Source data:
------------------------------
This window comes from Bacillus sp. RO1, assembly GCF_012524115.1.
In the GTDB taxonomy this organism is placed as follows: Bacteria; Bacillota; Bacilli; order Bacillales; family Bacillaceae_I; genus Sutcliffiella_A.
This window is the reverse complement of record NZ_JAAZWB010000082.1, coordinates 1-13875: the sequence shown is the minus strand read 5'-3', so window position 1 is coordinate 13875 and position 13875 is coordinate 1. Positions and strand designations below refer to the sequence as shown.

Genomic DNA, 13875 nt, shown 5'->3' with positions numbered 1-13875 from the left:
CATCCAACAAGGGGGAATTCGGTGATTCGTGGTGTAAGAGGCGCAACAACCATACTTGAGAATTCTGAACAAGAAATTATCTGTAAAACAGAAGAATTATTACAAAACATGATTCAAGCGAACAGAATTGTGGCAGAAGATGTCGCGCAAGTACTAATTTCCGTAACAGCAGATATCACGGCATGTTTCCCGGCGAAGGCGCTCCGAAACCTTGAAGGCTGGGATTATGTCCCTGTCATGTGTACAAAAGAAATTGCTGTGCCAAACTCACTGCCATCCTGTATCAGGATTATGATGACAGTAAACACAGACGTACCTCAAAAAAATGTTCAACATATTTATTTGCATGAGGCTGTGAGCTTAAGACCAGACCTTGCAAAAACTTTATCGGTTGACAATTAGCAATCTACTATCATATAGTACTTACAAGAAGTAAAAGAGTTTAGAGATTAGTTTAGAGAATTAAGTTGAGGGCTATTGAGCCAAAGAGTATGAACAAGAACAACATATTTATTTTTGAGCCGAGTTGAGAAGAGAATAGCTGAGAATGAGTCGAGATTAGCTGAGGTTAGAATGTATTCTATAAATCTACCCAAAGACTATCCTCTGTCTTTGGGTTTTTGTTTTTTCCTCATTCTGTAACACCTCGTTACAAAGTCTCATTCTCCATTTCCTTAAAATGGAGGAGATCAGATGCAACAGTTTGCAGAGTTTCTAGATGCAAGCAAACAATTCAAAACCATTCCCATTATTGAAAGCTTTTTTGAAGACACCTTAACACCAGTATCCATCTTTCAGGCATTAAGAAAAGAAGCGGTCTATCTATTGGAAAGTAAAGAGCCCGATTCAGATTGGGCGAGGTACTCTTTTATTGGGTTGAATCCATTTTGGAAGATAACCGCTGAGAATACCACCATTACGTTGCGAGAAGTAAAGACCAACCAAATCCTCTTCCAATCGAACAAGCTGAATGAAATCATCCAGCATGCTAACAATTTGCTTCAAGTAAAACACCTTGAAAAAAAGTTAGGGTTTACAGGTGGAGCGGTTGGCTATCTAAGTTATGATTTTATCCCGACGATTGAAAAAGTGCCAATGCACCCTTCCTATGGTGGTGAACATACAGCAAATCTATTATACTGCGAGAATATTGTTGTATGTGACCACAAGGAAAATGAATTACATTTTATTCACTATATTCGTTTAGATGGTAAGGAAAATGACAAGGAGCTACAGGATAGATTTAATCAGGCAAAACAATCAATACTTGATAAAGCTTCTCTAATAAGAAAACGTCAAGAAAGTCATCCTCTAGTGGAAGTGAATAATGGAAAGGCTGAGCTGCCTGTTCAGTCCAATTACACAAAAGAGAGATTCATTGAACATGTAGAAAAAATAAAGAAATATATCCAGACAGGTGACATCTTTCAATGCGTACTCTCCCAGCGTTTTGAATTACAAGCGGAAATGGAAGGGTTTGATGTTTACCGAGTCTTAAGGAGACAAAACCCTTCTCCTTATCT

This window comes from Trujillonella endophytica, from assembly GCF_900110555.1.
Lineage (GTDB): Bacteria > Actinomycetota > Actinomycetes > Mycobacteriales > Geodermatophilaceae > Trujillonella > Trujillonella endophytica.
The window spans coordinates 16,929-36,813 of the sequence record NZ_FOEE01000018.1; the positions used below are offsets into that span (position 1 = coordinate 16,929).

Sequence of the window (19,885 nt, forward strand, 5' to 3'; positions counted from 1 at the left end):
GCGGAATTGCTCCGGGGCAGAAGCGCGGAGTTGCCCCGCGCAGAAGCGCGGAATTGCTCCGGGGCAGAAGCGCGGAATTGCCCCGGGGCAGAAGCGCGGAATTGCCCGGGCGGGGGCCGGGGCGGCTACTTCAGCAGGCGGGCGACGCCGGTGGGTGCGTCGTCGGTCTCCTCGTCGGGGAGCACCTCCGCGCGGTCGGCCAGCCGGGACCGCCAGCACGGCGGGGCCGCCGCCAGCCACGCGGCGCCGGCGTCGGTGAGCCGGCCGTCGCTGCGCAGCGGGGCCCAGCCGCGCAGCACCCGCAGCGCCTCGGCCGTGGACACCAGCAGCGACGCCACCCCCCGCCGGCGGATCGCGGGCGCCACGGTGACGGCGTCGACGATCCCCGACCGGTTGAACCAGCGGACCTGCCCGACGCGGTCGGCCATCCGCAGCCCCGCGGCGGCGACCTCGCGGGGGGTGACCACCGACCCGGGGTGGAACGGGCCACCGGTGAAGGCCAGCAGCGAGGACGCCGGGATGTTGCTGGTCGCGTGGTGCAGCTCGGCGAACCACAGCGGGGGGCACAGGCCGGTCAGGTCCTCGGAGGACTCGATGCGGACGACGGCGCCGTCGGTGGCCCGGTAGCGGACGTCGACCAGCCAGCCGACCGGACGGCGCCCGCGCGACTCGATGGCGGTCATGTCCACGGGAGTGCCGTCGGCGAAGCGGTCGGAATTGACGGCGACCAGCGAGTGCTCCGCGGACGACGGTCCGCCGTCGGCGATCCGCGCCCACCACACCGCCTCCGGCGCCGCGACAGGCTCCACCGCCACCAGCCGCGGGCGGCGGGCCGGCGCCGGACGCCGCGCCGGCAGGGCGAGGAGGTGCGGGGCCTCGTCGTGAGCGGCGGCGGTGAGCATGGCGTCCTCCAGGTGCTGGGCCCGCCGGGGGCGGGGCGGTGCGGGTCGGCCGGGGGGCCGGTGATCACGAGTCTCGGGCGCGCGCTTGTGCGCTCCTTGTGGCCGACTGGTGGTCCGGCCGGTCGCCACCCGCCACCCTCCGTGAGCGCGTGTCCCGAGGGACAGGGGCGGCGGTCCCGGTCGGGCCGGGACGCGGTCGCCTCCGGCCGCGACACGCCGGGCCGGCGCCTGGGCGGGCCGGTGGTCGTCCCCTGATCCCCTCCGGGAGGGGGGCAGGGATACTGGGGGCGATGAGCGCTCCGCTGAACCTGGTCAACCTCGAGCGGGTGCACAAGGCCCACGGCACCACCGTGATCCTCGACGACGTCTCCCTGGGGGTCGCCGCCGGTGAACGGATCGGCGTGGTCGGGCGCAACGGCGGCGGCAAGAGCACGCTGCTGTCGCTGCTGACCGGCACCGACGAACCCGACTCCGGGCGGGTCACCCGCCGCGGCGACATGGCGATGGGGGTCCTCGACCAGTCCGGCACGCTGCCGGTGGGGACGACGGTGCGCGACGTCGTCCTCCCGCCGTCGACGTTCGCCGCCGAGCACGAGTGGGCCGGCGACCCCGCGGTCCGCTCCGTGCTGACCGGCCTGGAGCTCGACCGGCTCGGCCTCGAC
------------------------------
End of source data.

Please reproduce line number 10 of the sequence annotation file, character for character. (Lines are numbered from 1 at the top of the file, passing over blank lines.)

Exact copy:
GCGGAATTGCTCCGGGGCAGAAGCGCGGAGTTGCCCCGCGCAGAAGCGCGGAATTGCTCCGGGGCAGAAGCGCGGAATTGCCCCGGGGCAGAAGCGCGGAATTGCCCGGGCGGGGGCCGGGGCGGCTACTTCAGCAGGCGGGCGACGCCGGTGGGTGCGTCGTCGGTCTCCTCGTCGGGGAGCACCTCCGCGCGGTCGGCCAGCCGGGACCGCCAGCACGGCGGGGCCGCCGCCAGCCACGCGGCGCCGGCGTCGGTGAGCCGGCCGTCGCTGCGCAGCGGGGCCCAGCCGCGCAGCACCCGCAGCGCCTCGGCCGTGGACACCAGCAGCGACGCCACCCCCCGCCGGCGGATCGCGGGCGCCACGGTGACGGCGTCGACGATCCCCGACCGGTTGAACCAGCGGACCTGCCCGACGCGGTCGGCCATCCGCAGCCCCGCGGCGGCGACCTCGCGGGGGGTGACCACCGACCCGGGGTGGAACGGGCCACCGGTGAAGGCCAGCAGCGAGGACGCCGGGATGTTGCTGGTCGCGTGGTGCAGCTCGGCGAACCACAGCGGGGGGCACAGGCCGGTCAGGTCCTCGGAGGACTCGATGCGGACGACGGCGCCGTCGGTGGCCCGGTAGCGGACGTCGACCAGCCAGCCGACCGGACGGCGCCCGCGCGACTCGATGGCGGTCATGTCCACGGGAGTGCCGTCGGCGAAGCGGTCGGAATTGACGGCGACCAGCGAGTGCTCCGCGGACGACGGTCCGCCGTCGGCGATCCGCGCCCACCACACCGCCTCCGGCGCCGCGACAGGCTCCACCGCCACCAGCCGCGGGCGGCGGGCCGGCGCCGGACGCCGCGCCGGCAGGGCGAGGAGGTGCGGGGCCTCGTCGTGAGCGGCGGCGGTGAGCATGGCGTCCTCCAGGTGCTGGGCCCGCCGGGGGCGGGGCGGTGCGGGTCGGCCGGGGGGCCGGTGATCACGAGTCTCGGGCGCGCGCTTGTGCGCTCCTTGTGGCCGACTGGTGGTCCGGCCGGTCGCCACCCGCCACCCTCCGTGAGCGCGTGTCCCGAGGGACAGGGGCGGCGGTCCCGGTCGGGCCGGGACGCGGTCGCCTCCGGCCGCGACACGCCGGGCCGGCGCCTGGGCGGGCCGGTGGTCGTCCCCTGATCCCCTCCGGGAGGGGGGCAGGGATACTGGGGGCGATGAGCGCTCCGCTGAACCTGGTCAACCTCGAGCGGGTGCACAAGGCCCACGGCACCACCGTGATCCTCGACGACGTCTCCCTGGGGGTCGCCGCCGGTGAACGGATCGGCGTGGTCGGGCGCAACGGCGGCGGCAAGAGCACGCTGCTGTCGCTGCTGACCGGCACCGACGAACCCGACTCCGGGCGGGTCACCCGCCGCGGCGACATGGCGATGGGGGTCCTCGACCAGTCCGGCACGCTGCCGGTGGGGACGACGGTGCGCGACGTCGTCCTCCCGCCGTCGACGTTCGCCGCCGAGCACGAGTGGGCCGGCGACCCCGCGGTCCGCTCCGTGCTGACCGGCCTGGAGCTCGACCGGCTCGGCCTCGAC